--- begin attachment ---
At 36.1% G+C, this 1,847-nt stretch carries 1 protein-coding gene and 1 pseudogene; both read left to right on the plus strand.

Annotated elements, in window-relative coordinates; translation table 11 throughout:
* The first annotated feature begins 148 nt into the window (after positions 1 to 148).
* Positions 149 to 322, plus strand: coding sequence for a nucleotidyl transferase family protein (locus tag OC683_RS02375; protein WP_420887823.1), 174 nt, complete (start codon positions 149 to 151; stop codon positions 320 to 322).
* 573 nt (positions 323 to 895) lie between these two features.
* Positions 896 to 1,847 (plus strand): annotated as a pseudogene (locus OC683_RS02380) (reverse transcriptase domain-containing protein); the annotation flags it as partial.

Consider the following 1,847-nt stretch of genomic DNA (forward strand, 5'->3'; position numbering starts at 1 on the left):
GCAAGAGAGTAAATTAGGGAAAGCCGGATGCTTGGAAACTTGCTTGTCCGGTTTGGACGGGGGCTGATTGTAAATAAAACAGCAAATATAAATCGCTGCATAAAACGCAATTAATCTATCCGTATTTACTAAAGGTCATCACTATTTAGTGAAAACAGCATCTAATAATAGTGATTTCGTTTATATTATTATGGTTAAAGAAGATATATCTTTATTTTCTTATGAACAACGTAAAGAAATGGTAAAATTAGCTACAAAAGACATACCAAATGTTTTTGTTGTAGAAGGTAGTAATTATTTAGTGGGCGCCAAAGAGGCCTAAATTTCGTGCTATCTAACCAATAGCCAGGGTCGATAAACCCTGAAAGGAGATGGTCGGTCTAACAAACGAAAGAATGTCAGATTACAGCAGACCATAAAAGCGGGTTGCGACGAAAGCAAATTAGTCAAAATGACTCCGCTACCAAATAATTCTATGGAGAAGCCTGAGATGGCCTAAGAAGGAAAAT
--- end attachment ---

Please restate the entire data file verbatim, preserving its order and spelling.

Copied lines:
At 36.1% G+C, this 1,847-nt stretch carries 1 protein-coding gene and 1 pseudogene; both read left to right on the plus strand.

Annotated elements, in window-relative coordinates; translation table 11 throughout:
* The first annotated feature begins 148 nt into the window (after positions 1 to 148).
* Positions 149 to 322, plus strand: coding sequence for a nucleotidyl transferase family protein (locus tag OC683_RS02375; protein WP_420887823.1), 174 nt, complete (start codon positions 149 to 151; stop codon positions 320 to 322).
* 573 nt (positions 323 to 895) lie between these two features.
* Positions 896 to 1,847 (plus strand): annotated as a pseudogene (locus OC683_RS02380) (reverse transcriptase domain-containing protein); the annotation flags it as partial.

Consider the following 1,847-nt stretch of genomic DNA (forward strand, 5'->3'; position numbering starts at 1 on the left):
GCAAGAGAGTAAATTAGGGAAAGCCGGATGCTTGGAAACTTGCTTGTCCGGTTTGGACGGGGGCTGATTGTAAATAAAACAGCAAATATAAATCGCTGCATAAAACGCAATTAATCTATCCGTATTTACTAAAGGTCATCACTATTTAGTGAAAACAGCATCTAATAATAGTGATTTCGTTTATATTATTATGGTTAAAGAAGATATATCTTTATTTTCTTATGAACAACGTAAAGAAATGGTAAAATTAGCTACAAAAGACATACCAAATGTTTTTGTTGTAGAAGGTAGTAATTATTTAGTGGGCGCCAAAGAGGCCTAAATTTCGTGCTATCTAACCAATAGCCAGGGTCGATAAACCCTGAAAGGAGATGGTCGGTCTAACAAACGAAAGAATGTCAGATTACAGCAGACCATAAAAGCGGGTTGCGACGAAAGCAAATTAGTCAAAATGACTCCGCTACCAAATAATTCTATGGAGAAGCCTGAGATGGCCTAAGAAGGAAAAT